Why Self-Sufficiency Matters (Or Why Europe's Growth Outlook Is Not Good!)

Tyler Durden's picture

Self-sufficiency matters. Bridgewater's Ray Dalio sees this logical concept as consistently an important ingredient for individuals, and even more so for societies as a whole, to become successful. As he notes in a recent missive, "self-sufficiency encourages productivity by tying the ability to spend to the need to produce," adding that is likely not controversial to state that people spend money they earn differently than money they are given (i.e. the connection between working hard and spending is a healthy one). By quantifying 'self-sufficiency' as one of the parts of 'the formula for economic success', Dalio shows that "Societies in which individuals are more responsible for themselves grow more than those in which they are less responsible for themselves." The nine-factor gauge of self-sufficiency provides some interesting insights into those nations most likely to experience above-average growth going-forward and those that are not; as European countries, notably Italy, France, Spain, and Belgium, all ranking at the very bottom on self-sufficiency. Perhaps, in order to encourage growth, these nations must enable their citizens' self-sufficient animal spirits by removing their pacifying nanny-state support?


Via Bridgewater Associates: Formula For Economic Success: Self-Sufficiency

As you know, we think the economy works like a machine and we think of ourselves as practical mechanics – or, if you prefer, we think it works like a body and we operate like a doctor. We believe that there is no point – in fact we think it’s dangerous and costly – to wish the economy works some way differently than it really does. Too often we hear people say “I believe…” based on adherence to a belief system and without substantiating why they have that belief. We don’t want to do that. We think that it is our responsibility to clearly explain how the economic machine works by describing the cause/effect relationships that make it up, and to do that for everyone to examine and poke at. We know that we all will learn more that way.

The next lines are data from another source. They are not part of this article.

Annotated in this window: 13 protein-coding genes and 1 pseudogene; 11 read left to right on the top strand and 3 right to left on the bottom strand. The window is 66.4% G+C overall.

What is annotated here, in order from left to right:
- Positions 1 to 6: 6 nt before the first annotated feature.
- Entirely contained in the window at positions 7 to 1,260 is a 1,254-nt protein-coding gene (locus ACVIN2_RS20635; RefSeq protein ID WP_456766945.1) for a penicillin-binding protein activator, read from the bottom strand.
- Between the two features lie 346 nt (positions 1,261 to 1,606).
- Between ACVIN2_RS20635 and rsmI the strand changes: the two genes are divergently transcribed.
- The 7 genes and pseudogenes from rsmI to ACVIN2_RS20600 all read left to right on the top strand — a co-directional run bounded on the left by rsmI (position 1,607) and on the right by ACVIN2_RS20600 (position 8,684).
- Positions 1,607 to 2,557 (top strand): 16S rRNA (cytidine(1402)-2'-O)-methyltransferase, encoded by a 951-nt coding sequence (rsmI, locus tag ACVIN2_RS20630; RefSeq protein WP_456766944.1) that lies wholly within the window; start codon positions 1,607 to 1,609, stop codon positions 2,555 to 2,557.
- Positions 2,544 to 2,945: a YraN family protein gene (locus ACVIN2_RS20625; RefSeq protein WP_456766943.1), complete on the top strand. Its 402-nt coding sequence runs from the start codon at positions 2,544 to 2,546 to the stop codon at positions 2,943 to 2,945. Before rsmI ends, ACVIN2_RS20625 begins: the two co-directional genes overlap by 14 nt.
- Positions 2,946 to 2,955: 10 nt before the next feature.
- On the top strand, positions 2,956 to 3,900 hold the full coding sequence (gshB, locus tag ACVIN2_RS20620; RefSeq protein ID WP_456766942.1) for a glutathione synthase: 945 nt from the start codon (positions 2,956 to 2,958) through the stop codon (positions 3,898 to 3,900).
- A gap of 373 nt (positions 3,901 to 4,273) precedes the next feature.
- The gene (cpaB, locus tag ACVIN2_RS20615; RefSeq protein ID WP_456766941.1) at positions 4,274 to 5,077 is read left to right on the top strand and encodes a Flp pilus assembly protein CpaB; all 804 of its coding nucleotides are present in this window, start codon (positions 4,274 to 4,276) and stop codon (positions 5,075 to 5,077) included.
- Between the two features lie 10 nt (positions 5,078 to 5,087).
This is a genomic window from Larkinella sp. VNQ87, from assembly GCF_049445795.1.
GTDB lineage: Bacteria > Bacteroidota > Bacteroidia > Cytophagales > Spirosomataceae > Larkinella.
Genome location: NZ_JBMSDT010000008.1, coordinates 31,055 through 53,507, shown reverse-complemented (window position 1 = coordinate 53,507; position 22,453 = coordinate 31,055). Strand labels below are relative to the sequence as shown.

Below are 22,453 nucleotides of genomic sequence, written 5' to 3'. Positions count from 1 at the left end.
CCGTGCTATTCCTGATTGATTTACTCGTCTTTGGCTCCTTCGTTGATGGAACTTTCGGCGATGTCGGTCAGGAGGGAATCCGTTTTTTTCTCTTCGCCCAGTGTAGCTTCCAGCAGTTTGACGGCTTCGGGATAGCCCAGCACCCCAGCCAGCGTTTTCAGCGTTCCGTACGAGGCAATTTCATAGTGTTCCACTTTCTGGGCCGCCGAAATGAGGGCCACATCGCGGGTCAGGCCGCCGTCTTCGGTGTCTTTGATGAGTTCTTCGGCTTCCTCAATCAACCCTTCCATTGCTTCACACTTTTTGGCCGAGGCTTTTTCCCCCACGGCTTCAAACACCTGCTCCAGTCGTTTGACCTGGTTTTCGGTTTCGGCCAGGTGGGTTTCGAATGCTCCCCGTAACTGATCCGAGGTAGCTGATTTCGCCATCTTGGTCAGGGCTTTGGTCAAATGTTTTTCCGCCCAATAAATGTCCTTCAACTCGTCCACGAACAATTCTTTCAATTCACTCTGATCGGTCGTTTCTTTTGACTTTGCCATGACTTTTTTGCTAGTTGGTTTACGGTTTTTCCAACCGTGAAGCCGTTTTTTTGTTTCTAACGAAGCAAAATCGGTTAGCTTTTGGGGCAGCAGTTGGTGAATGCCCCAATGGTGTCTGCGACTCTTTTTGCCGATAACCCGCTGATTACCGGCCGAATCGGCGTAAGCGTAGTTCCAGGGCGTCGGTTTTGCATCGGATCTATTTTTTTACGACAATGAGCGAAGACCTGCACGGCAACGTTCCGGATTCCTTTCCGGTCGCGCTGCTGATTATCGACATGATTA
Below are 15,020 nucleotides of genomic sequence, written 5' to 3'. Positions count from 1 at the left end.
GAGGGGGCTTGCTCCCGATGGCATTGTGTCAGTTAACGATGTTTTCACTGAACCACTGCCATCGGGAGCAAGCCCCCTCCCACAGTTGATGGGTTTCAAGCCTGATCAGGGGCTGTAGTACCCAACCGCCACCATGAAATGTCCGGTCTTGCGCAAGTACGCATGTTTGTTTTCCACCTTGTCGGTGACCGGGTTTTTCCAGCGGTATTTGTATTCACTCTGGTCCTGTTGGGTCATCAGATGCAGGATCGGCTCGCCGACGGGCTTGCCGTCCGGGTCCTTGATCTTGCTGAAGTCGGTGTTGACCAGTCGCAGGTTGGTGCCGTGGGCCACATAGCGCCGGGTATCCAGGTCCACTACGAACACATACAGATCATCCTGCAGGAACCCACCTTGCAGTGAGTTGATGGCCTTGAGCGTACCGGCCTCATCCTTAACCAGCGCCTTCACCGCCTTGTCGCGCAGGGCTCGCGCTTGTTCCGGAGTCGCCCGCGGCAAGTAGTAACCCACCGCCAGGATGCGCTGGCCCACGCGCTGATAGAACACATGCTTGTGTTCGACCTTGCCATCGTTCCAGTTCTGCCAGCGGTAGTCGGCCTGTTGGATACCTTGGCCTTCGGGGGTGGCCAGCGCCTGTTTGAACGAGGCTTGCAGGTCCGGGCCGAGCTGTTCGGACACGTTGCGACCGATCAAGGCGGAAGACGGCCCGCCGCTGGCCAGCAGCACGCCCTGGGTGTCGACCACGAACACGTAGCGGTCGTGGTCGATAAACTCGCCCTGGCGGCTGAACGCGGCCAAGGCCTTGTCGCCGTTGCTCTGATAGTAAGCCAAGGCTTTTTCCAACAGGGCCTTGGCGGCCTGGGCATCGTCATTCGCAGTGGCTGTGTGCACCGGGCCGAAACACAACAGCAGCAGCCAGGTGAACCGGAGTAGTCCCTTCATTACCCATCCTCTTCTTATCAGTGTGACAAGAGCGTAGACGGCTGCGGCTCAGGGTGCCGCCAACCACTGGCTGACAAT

To us the existing discussion about what should be done to make our countries successful lacks the specificity and the testing of predictability that is necessary to make the discussion useful. For example, everyone knows that having a more educated population is better than having a less educated population, so naturally we hear that improving education is important to improving competitiveness. However, measurements of the value of education are lacking. If we simply educate people without considering the costs and paybacks of that education, we will waste resources and become less competitive even though we will become more educated. So the productive value of the education in relation to its costs is a more sensible way of measuring it. When measured, we should see how predictive it is.


What are the Keys to Success? Its seems intuitively obvious, and is in keeping with our experiences as a practitioners operating in many countries over several decades, that four factors drive relative growth: they are competitiveness, indebtedness, culture and luck. In a study that we did that we will send you shortly, we will show how we measured each of these and how they predicted subsequent growth, so we won’t go into that now. However, we would like to now have you focus on one of the components of our “Formula for Economic Success” – self-sufficiency – because we think it’s interesting enough to stand on its own.